skip to main content

UK hosts inaugural AUKUS AI trial

The Blue Bear Ghost fixed-wing UAV tested during the inaugural AUKUS AI and autonomy trial. (Crown Copyright)

The UK hosted the first AUKUS artificial intelligence (AI) and autonomy trial in April to promote synergies between Australian, UK, and US AI-enabled assets.

Held at Upavon in Wiltshire, the exercise involved collaboratively swarming the different AI platforms to detect and track military targets in real time in a representative environment, the UK Ministry of Defence (MoD) announced on 26 May.

The trial incorporated platforms such as the Challenger 2 and the Warrior armoured vehicle, the Viking unmanned ground vehicle (UGV), an FV433 Abbot self-propelled gun, and the Eastern Bloc BMP OT-90 armoured personnel carrier alongside unmanned aerial vehicles (UAVs) – Blue Bear Ghost and Insitu CT220.

Together, the teams developed joint machine learning (ML) models for the platforms that were subsequently modified “in flight” to incorporate new targets and adapt to changing mission scenarios – a world first. This data and the AI models were shared among the three partners, the MoD said.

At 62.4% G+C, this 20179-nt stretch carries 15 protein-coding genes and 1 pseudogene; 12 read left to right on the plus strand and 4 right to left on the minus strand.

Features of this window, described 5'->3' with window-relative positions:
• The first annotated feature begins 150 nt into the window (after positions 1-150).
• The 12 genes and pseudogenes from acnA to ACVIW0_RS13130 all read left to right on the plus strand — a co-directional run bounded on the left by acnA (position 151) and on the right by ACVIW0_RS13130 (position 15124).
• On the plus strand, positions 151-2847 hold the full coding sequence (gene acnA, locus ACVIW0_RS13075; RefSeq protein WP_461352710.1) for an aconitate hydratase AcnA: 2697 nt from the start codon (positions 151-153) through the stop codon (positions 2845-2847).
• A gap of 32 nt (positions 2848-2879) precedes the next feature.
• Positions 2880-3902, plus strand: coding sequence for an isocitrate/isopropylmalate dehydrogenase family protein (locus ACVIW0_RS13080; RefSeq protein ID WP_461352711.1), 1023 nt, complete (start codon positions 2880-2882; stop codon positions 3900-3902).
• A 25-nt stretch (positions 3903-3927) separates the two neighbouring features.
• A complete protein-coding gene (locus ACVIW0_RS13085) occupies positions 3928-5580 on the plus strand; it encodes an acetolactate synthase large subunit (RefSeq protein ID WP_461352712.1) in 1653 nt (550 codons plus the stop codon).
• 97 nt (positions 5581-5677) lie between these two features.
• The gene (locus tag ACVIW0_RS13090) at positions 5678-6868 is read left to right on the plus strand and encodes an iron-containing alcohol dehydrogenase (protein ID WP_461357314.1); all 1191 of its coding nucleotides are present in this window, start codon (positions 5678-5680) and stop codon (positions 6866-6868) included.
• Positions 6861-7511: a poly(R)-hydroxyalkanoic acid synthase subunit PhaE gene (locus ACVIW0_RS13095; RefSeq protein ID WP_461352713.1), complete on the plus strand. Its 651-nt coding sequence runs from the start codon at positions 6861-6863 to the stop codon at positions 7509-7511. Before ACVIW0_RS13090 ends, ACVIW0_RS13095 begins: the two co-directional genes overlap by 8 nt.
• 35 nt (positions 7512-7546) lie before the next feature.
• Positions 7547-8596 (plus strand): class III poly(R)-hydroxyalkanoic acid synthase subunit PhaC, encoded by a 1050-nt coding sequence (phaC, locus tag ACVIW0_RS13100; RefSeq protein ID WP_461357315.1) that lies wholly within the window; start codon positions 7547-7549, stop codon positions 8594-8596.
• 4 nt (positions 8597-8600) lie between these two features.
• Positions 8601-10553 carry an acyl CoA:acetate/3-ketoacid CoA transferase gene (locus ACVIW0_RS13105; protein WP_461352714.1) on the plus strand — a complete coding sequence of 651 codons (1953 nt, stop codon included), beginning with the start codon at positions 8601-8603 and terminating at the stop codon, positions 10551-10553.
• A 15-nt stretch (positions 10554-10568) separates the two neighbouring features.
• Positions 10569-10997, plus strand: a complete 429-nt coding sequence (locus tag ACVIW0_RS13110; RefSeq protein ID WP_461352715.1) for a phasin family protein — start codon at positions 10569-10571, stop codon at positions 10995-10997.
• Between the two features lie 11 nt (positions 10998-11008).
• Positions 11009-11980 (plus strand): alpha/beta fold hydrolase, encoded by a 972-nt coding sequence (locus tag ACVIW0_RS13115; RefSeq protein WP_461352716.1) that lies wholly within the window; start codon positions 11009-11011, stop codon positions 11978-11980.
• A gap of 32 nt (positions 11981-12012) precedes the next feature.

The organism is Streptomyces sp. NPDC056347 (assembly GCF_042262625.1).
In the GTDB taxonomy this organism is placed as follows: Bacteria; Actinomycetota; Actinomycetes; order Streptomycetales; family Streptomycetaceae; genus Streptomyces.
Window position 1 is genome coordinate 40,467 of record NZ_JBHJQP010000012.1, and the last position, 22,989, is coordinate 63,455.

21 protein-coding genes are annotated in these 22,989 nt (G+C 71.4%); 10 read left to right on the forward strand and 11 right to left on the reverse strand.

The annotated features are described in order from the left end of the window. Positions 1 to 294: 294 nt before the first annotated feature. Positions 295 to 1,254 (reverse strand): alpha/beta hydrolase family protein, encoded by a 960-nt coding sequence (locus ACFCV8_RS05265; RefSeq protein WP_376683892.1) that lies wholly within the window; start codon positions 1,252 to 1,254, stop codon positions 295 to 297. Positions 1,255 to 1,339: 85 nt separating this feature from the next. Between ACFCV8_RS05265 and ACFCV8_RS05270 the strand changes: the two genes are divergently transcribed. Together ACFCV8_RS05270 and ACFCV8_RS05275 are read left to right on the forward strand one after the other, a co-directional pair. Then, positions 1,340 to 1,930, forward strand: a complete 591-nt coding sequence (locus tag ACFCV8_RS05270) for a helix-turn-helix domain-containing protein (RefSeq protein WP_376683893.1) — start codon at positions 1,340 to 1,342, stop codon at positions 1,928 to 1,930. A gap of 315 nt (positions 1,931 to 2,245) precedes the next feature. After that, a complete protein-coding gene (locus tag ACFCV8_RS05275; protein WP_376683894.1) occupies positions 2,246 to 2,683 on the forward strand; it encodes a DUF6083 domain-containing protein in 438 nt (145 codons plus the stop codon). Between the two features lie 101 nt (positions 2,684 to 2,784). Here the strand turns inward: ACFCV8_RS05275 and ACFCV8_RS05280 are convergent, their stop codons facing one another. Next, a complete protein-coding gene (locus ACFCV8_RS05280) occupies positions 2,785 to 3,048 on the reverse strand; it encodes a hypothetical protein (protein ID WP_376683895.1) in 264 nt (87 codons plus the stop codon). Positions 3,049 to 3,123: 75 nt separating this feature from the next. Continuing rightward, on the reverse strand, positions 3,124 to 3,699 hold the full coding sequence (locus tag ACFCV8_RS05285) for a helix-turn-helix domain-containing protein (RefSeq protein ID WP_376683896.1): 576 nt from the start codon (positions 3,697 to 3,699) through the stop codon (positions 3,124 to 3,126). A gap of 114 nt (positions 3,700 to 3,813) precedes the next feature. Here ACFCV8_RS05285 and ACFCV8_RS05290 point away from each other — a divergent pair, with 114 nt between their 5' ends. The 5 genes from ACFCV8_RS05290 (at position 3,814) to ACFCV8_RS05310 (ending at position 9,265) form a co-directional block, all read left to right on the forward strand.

This co-operation comes under the AUKUS Advanced Capabilities Pillar (Pillar 2), which seeks to assess a range of advanced technologies that promote security and stability in the Indo-Pacific region. Within this, the countries have been collaborating to accelerate the collective understanding of AI and autonomy, while attempting to better comprehend how to rapidly field these technologies in complex operations. All parties are ensuring the safe and responsible adoption of AI, the announcement added.

Looking to read the full article?

Gain unlimited access to Janes news and more...